Glenn A. Eisenberg

You're saying for the period for the second quarter?

Holden Lewis - BB&T Capital Markets, Research Division

Yes, do you happen to have those breakouts?

Glenn A. Eisenberg

Yes, effectively, when we say we're up 1%, we talked about the benefit of acquisitions. We said it was around 5%, and that was offset by currency and surcharges. Currency negatively impacted us around 3% and surcharges around 2%. So those kind of, if you will, washed out each other. And then we would say the benefit of price and mix, which would have been up around 5%, was offset by volume down around 4%.

Operator

[Operator Instructions] We'll go next to David Raso of ISI Group.

David Raso - ISI Group Inc., Research Division

Two questions, one bigger picture and one just on Mobile. It seems like the outlook, the revenue is the key thing that you people were surprised it's down so much in the second half year-over-year from the first half growth. And a lot of it seems to be related a bit to really the international businesses being down even more than what you would have thought. But a lot of that international weakness isn't necessarily that new, I mean, especially the Asian piece. So I'm just trying to understand how much of a recovery did you have baked into the second half for Asia and Europe? And I guess, what happened during the quarter where it became, not to be rude about it, but kind of novel about it, the international wasn't strong. Because it seems that the biggest delta here is the area that was maybe a little more understood was going to be weak. I think North America is more the weakening aspect of folks outlooks in last, say, month or 2. So just kind of going from your comments over the last few months at different conferences and so forth to this release, I'm just trying to understand what changed during the quarter. And then secondarily, I want to focus on the Mobile sales guidance in particular, which I think which is particularly interesting.

Glenn A. Eisenberg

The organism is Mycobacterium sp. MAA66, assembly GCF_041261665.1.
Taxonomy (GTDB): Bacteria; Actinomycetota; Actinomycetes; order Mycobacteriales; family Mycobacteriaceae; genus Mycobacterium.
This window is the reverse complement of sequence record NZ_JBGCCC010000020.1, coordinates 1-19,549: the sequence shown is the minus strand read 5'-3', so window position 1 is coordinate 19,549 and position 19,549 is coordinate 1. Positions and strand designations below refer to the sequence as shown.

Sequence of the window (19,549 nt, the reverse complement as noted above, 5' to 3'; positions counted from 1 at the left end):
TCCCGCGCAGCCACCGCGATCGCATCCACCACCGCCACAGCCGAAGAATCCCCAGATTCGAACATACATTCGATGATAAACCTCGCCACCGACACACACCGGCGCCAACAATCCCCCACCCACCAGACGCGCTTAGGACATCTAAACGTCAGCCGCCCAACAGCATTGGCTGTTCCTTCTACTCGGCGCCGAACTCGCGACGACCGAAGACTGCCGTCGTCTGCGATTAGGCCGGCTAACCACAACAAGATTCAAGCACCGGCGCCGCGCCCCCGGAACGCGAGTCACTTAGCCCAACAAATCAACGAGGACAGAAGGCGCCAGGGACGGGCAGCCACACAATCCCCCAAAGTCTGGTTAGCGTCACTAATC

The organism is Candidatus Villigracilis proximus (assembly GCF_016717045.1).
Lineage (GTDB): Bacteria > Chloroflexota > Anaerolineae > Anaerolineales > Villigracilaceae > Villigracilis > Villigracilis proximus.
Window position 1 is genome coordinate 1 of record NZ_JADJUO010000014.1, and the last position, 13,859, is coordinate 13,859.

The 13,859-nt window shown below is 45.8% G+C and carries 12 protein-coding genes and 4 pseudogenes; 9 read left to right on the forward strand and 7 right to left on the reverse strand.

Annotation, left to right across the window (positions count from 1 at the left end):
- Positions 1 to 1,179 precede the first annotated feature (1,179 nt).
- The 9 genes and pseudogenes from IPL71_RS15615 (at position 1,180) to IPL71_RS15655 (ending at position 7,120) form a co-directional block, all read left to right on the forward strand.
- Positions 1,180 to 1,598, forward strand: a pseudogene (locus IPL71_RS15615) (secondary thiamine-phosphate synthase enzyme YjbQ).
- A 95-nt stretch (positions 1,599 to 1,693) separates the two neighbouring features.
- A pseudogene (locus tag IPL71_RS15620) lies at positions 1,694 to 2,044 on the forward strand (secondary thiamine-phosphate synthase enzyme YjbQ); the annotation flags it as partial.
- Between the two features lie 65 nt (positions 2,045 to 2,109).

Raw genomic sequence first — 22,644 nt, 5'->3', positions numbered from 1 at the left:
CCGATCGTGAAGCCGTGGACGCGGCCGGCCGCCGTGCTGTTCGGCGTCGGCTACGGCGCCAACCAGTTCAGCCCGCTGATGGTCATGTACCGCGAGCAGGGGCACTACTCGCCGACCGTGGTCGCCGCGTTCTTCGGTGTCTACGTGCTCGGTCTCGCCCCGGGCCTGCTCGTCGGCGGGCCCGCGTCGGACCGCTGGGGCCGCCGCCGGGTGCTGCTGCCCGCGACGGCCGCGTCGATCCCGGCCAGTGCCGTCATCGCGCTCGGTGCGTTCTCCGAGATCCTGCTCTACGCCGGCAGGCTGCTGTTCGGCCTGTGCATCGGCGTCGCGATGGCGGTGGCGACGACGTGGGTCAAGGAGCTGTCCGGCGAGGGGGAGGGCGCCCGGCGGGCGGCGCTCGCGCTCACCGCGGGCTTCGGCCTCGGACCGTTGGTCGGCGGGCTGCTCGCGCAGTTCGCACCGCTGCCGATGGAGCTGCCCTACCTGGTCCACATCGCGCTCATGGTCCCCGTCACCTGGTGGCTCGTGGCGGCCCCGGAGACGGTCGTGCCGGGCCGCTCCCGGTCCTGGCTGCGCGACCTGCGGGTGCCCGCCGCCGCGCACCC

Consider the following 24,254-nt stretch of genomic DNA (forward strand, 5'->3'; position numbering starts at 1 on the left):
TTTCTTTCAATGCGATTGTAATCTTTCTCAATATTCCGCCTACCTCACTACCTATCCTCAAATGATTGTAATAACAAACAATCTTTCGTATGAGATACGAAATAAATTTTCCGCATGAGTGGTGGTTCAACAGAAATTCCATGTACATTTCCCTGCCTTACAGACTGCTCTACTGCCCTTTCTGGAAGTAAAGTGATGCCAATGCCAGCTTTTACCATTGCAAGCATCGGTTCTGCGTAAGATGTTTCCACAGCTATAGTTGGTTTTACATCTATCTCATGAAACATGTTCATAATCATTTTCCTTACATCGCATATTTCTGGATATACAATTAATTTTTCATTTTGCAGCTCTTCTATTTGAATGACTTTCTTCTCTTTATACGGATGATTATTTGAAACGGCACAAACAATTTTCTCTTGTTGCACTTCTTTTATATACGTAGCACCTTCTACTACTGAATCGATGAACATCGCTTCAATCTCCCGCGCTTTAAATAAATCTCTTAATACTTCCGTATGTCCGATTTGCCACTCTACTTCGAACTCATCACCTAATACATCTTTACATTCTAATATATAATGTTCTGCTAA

Let me at least take the first cut of it, David, and then ask the others to provide a little more color. But when we look at what's changed from the second half outlook versus the first half, we're looking at, call it, around, using rounded numbers -- and matter of fact, even use it relative to the expectations that we had set 3 months ago. Our volume, or I should say, our sales, plus or minus, are now looking to be down around $400 million-ish. The good news is we continue to leverage that well. So when we look at the earnings outlook change, we're leveraging those sales at around 25% on the downturn. Having said that, around half of it is due to volume. The other half is due to lower surcharges, so we're expecting to see, on average, lower material cost environment than what we had in the first half, as well as from a currency standpoint. So you backed out surcharges, you backed out currency, really that explains -- we only have half of the decline, first half, second half. And from the standpoint of international, we clearly are looking and had, in Jim's comments, spoken earlier that we did expect the rebound in Asia, China, in particular. Because we saw that in the first 2 quarters of this year, we did see year-over-year declines in Asia, but we expected that to pickup. Right now, we're not seeing it, so our expectation is that it won't rebound. But, Chris, maybe you want to provide some color on Asia.